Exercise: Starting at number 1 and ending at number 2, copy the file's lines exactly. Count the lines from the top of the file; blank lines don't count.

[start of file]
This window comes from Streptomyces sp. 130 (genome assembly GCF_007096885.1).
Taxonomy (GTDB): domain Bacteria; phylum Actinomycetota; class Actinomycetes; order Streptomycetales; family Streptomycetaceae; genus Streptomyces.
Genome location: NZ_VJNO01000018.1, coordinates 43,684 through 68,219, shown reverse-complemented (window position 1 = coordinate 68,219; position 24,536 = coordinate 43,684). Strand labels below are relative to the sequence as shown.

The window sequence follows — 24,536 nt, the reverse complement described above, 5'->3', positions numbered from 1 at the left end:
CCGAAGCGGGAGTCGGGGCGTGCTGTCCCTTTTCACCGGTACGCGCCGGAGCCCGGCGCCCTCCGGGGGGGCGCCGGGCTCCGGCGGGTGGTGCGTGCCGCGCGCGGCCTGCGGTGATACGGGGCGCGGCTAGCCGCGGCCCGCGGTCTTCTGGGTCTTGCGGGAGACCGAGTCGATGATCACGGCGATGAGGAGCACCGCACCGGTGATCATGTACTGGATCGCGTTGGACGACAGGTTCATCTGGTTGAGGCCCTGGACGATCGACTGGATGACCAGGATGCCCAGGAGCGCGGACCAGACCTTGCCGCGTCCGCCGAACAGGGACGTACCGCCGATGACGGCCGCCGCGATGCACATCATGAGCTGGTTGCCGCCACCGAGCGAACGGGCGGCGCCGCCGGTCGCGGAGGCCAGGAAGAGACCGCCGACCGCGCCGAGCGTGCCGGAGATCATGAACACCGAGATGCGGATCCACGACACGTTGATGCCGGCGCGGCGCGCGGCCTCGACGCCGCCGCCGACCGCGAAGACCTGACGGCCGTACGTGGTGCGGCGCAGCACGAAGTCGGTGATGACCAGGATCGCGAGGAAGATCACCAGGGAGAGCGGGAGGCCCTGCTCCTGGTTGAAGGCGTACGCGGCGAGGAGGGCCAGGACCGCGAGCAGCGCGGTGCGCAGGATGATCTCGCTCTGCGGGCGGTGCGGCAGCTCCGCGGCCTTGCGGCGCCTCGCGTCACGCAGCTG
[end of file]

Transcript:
This window comes from Streptomyces sp. 130 (genome assembly GCF_007096885.1).
Taxonomy (GTDB): domain Bacteria; phylum Actinomycetota; class Actinomycetes; order Streptomycetales; family Streptomycetaceae; genus Streptomyces.